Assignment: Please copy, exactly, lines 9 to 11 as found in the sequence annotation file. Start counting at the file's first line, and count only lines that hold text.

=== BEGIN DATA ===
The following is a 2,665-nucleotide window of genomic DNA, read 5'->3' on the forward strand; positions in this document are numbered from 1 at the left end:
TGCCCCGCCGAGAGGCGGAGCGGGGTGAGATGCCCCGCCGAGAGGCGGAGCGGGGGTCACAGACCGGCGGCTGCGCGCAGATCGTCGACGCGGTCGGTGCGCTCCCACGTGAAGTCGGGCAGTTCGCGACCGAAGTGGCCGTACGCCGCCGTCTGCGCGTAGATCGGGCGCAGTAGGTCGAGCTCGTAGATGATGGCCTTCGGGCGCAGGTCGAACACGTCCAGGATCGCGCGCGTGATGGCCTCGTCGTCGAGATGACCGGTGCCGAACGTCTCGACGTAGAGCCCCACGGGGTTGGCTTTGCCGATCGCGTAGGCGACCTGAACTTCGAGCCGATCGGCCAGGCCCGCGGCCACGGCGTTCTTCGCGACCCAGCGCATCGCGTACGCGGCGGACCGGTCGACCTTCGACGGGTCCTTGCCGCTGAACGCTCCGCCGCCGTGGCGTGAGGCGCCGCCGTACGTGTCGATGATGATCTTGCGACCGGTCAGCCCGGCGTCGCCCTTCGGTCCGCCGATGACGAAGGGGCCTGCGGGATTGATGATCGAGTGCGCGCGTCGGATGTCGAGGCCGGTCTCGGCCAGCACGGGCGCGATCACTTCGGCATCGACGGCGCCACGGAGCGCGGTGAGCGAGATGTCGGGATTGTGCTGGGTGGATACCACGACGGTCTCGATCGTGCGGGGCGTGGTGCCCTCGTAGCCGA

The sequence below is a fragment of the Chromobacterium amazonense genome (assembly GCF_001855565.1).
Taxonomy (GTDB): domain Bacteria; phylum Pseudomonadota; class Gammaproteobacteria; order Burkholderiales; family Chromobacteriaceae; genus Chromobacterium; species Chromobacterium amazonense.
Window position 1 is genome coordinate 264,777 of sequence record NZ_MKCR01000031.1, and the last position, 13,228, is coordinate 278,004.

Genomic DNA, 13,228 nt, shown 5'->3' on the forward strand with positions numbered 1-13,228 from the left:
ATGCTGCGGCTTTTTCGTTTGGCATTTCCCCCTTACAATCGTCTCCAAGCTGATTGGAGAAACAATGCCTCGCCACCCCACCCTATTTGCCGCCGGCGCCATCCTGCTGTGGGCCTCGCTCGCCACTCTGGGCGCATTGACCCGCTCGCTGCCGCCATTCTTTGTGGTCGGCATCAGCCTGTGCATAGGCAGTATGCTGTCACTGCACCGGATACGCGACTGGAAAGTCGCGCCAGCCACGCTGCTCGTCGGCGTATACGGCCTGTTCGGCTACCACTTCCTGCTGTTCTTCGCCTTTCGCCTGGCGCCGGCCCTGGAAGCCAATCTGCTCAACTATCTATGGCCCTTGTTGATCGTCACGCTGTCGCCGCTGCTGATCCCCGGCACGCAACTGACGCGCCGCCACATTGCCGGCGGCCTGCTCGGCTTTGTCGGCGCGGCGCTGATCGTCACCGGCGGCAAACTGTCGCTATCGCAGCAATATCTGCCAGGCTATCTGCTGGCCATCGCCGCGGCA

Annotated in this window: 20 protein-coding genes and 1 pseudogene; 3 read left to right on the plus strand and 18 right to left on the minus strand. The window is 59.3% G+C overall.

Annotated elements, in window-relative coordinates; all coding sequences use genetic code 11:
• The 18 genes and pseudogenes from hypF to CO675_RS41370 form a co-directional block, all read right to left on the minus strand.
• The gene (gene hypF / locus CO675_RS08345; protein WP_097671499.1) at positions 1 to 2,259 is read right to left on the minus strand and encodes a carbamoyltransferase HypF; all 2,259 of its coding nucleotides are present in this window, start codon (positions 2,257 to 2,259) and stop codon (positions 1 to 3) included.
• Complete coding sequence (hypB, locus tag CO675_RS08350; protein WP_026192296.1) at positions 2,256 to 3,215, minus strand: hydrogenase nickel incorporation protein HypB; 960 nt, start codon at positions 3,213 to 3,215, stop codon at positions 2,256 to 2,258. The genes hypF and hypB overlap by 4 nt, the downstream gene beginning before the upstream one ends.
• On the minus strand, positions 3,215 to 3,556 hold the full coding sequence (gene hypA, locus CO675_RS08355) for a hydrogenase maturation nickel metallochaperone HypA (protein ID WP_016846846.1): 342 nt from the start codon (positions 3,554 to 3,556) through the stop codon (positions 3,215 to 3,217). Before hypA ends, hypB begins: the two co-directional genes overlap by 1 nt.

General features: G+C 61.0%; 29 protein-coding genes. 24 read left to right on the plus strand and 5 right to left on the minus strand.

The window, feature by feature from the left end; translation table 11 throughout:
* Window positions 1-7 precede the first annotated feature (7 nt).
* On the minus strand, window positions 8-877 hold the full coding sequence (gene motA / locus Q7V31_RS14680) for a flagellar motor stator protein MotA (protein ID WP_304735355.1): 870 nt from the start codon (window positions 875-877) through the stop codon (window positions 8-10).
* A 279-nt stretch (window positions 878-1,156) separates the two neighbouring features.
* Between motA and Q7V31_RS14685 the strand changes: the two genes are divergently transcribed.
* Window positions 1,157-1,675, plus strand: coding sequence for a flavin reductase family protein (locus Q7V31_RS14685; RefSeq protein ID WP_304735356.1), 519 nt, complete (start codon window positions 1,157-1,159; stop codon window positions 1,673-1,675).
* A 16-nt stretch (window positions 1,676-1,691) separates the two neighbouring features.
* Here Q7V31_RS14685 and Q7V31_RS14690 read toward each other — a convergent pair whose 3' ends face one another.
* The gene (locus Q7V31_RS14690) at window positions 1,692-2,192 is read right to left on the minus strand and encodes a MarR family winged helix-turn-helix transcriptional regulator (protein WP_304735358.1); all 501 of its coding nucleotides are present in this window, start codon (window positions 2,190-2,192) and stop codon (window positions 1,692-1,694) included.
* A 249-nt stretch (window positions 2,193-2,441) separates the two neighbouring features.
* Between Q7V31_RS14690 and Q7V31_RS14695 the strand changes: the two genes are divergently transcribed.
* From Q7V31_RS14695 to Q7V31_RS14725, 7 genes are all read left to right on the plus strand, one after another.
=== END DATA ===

Annotated elements, in window-relative coordinates; all coding sequences use genetic code 11:
• The 18 genes and pseudogenes from hypF to CO675_RS41370 form a co-directional block, all read right to left on the minus strand.
• The gene (gene hypF / locus CO675_RS08345; protein WP_097671499.1) at positions 1 to 2,259 is read right to left on the minus strand and encodes a carbamoyltransferase HypF; all 2,259 of its coding nucleotides are present in this window, start codon (positions 2,257 to 2,259) and stop codon (positions 1 to 3) included.